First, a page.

Since 1968 it has operated as a part of the Wedgwood Group.

The company's name derives from the names of the company's founders.

However, it must be born in mind that the prices put on by sellers may be a trifle optimistic at times.

dating johnson brothers china-83

In 2000 the tableware division of Johnson's temporarily moved to the J. According to the Waterford Wedgwood company, production in China cost 70% less than did production in Britain.

The closure of British production facilities eliminated around 1,000 British jobs, contributing to the rising unemployment in Britain's old pottery-making centre.

During the 1930s, the original factory in Charles Street closed and new technology was introduced with the development of modern systems of firing using electricity rather than coal.

This in turn led to a better quality product, lower prices, and better conditions for the workforce. The post-war period saw a major overhaul of equipment and facilities.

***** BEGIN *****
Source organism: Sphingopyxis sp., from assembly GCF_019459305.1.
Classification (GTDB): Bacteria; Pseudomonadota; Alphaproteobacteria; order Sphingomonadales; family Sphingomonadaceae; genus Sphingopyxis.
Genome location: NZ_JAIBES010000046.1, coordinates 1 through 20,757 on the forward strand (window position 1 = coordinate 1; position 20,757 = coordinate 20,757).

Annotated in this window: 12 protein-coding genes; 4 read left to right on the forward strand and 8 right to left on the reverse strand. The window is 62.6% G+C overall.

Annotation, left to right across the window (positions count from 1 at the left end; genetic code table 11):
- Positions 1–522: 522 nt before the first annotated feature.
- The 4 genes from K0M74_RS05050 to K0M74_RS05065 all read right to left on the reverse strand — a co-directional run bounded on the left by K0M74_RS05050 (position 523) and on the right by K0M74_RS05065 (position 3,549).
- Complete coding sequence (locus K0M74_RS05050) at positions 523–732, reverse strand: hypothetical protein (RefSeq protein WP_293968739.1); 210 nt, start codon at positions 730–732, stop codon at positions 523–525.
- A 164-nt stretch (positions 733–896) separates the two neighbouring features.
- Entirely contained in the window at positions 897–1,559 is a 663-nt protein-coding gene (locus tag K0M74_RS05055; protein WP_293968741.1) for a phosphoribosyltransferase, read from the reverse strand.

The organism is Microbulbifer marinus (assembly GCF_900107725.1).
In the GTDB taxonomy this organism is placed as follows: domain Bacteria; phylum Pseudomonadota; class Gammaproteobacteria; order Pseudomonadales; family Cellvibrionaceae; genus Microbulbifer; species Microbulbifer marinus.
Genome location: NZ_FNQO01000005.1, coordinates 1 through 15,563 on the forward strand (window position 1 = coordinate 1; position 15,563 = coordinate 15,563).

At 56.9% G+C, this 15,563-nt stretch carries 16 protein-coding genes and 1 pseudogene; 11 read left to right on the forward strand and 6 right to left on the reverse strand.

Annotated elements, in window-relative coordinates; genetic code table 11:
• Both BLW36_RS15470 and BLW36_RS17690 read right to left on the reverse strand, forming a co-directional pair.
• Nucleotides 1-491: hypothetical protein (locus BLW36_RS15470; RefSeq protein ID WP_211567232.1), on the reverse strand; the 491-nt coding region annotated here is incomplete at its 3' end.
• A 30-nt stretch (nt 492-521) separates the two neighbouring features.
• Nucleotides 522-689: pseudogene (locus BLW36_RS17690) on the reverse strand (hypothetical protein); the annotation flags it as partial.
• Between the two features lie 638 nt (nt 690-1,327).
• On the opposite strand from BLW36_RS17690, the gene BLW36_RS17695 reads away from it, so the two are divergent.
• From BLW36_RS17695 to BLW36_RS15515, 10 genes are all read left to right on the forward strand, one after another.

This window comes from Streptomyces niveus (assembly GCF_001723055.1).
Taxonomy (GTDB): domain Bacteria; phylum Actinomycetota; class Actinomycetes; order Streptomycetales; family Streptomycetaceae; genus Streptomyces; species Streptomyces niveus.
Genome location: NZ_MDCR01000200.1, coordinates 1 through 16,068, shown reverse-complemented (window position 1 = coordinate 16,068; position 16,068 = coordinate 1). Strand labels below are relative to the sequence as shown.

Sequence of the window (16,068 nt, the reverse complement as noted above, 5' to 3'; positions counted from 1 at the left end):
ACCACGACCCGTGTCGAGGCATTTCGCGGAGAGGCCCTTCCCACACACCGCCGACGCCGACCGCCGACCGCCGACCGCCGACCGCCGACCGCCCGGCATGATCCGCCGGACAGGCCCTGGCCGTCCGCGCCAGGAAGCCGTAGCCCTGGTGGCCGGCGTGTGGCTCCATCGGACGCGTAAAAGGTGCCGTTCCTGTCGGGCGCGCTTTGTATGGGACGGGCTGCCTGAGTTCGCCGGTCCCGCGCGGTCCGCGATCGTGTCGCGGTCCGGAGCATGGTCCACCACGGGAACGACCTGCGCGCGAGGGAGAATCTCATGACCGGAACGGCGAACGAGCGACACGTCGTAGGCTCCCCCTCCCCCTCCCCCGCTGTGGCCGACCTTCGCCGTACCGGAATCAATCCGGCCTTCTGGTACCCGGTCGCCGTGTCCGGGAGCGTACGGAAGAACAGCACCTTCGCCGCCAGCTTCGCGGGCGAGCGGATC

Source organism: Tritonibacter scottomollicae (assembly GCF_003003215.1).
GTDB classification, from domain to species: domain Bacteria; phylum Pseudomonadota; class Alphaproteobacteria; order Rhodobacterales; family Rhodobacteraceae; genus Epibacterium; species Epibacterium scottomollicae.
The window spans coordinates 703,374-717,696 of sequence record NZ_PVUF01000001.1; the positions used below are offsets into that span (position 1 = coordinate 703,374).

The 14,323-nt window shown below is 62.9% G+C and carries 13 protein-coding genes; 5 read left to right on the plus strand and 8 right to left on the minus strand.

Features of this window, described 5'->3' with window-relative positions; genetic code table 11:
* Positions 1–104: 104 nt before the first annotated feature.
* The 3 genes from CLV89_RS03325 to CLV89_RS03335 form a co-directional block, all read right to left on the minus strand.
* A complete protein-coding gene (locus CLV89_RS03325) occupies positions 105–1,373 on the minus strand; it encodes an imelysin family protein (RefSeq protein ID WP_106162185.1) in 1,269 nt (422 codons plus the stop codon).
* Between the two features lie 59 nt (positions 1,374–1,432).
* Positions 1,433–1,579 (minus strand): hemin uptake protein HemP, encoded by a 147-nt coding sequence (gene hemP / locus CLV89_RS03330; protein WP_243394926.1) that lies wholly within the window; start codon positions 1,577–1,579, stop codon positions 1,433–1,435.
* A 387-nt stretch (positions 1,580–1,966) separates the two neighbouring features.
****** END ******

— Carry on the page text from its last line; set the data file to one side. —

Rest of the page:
The history of Johnson Brothers China is like a potted history of Staffordshire tableware. Because they exemplified all the traits of the boom in Staffordshire china making typical of 19th century England.

Three grandsons of the reputable Meakin china dynasty (with the Johnson surname) bought a bankrupted tableware pot bank in 1882 and went out on their own. Were the upstarts setting themselves up to fail, or would they rock the oldies with their dynamic success?

The Meakin family, - see China Manufacturers under ‘M’) were long established makers of good repute.

Meakin's factory recorded history dates back at least to 1845 with James Meakin Snr setting up ownership of the works.

The four original 'Johnson Brothers' were Alfred, Frederik, Henry and Robert.